For the oldest dwelling on the Canterbury Plains, there is very little written about the intimate details of the Deans Cottage build – not even the actual date was thought important enough to be recorded. All we know – is that it was constructed sometime in the latter half of 1843 from Kahikatea and Matai felled in the nearby Riccarton Bush. But what amazing historic events the cottage played host to!
By the time the Deans Cottage came into existence, the farm of Putaringamotu was well established – complete with farm buildings, stockyards and ploughed paddocks planted with potatoes and wheat. From dawn to dusk, the Scottish Deans brothers (William and John) and their employees – the Gebbie and Manson families – tended to the needs of their small pioneering group. They had to; they were the only Europeans living on the vast Port Cooper (Canterbury) Plains. John Gebbie oversaw the welfare of the hoof stock, which included Canterbury’s first Clydesdales and Merino sheep. Samuel Manson was kept busy with his hammer and nails and erected every wooden structure that was needed (including the Deans Cottage). The wives spent their day organising food (which included the preparation of meat and the running the dairy), doing the washing and, at night, making candles from scratch.
As for the Deans brothers: they filled in the gaps – ploughing, building, gardening and grinding wheat into flour with a handheld mill that they brought with them from Wellington.
And it was here that Christchurch’s history really began. When the Canterbury Association began to look around New Zealand for suitable land to build their Anglican city, it was the example of the Deans brothers that showed that the Port Cooper Plains rich and fertile soil where much could be achieved with hard work and determination.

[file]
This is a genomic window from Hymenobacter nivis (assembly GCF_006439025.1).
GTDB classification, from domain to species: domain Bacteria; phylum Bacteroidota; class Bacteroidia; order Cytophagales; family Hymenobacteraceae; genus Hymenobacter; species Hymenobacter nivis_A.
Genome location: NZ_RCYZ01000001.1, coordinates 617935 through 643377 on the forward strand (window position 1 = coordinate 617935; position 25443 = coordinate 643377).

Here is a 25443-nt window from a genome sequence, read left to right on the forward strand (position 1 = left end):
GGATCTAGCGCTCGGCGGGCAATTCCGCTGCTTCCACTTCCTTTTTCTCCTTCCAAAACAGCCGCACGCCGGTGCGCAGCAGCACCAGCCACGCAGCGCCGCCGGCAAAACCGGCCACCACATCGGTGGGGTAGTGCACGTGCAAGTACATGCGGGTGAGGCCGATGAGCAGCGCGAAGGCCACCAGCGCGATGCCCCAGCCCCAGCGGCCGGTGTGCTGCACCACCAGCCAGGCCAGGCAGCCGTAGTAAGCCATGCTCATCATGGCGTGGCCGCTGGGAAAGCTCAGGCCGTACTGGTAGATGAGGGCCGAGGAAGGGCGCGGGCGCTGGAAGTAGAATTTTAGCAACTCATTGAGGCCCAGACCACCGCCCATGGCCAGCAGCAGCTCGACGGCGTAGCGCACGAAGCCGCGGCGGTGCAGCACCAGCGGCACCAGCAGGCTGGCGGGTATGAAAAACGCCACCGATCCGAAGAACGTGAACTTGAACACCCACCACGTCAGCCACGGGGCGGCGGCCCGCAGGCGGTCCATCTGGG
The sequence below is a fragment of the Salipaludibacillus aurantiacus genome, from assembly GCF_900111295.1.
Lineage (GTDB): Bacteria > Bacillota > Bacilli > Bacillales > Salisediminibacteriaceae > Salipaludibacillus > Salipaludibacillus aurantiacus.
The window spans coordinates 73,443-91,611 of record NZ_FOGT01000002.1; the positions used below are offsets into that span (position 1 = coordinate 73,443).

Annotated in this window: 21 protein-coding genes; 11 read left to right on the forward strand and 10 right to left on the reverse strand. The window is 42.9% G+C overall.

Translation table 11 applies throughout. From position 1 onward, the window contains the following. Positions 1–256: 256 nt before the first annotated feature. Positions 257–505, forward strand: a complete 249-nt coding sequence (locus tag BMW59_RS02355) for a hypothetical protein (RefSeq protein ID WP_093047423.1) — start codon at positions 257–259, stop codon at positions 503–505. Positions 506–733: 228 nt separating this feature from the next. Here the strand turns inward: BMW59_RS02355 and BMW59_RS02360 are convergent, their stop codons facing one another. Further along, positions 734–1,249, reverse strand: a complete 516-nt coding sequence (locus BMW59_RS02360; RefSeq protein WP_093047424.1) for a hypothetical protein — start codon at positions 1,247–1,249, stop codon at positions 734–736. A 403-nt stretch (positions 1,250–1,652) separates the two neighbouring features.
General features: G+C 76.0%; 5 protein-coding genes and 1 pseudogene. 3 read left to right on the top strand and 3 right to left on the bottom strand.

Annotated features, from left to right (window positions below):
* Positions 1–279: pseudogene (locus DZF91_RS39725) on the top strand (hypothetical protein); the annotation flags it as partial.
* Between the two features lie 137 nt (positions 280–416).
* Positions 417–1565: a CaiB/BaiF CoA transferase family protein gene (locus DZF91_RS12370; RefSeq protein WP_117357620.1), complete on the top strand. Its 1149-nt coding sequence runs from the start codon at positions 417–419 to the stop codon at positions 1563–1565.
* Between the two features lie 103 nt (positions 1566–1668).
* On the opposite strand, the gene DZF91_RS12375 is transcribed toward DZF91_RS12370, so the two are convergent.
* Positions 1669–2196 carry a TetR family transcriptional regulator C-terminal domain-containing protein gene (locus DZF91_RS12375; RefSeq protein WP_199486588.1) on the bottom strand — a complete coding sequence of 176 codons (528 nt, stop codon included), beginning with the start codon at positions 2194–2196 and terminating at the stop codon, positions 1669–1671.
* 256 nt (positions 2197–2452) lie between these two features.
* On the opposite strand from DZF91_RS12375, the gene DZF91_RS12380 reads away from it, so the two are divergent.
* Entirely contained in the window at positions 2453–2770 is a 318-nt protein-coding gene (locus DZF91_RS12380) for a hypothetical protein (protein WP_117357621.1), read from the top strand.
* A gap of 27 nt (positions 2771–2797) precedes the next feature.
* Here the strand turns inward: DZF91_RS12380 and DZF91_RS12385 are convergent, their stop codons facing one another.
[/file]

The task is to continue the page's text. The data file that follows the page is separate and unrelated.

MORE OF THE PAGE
It was in the Deans Cottage on Christmas Day (1848) that the brothers requested from their guests of the New Zealand Company and the Canterbury Association that Putaringamotu be renamed to Riccarton (after their parish back in Scotland) and the Otakaro to the Avon River. Sitting around a dining room table (which is still in the Deans family), our founding fathers gathered around one of our earliest maps (pictured) and spoke of their dreams for the future. The cottage was also used as a base camp for our earliest of surveyors – a place of shelter, food, supplies and bit of R&R (which usually included a bit of bird shooting).
It was also a cottage of great sadness. On 23rd June 1854, on a sofa in the main sitting room, John Deans succumbed to Tuberculosis at the young age of 34. He left behind his wife, Jane, and their 10 month old son.
With John’s brother, William, having already drowned in 1851, Jane was suddenly the only Deans left to run Riccarton and the Darfield estate of Homebush (the latter remains in the family today). She would later write about the Deans Cottage being ‘…so dark to me…’ in reflection of the great sorrow she lived through there. In John’s last days, he spoke to Jane about the building of Riccarton House and the protection needed for Riccarton Bush – in what is believed to be New Zealand’s earliest conservation act.
Jane moved into Riccarton House in 1856 and her cousin, and farm manager, Douglas Graham took over the cottage – beginning the history of it being a workingman’s Whare. Douglas Graham is remembered today in the naming of Grahams Road in Burnside where he owned land. Unfortunately, he died resulting from an accident in 1872 before he got to develop his land into a farm of his own.
The cottage was moved from its original site in front of the Avon and beside Kahu Road (sketched in April 1844) in 1947 and fully restored in 1950 by the Rotary Club of Christchurch. It was then moved to its present site in 1970. It withstood the earthquakes of 2010/2011 with only the chimney requiring repairs and this was undertaken in 2016. Historic Homebush bricks – from the Dean’s clay works business in Glentunnel – were used in the rebuild.
In a city that has lost so much of its heritage, the Deans Cottage has become much more special but the message hasn’t changed. With Riccarton house close by, it remains an example of Canterbury’s “early struggles and eventual progressive reward for hard work”
*Image courtesy of the Riccarton House & Bush Trust Board – http://www.riccartonhouse.co.nz*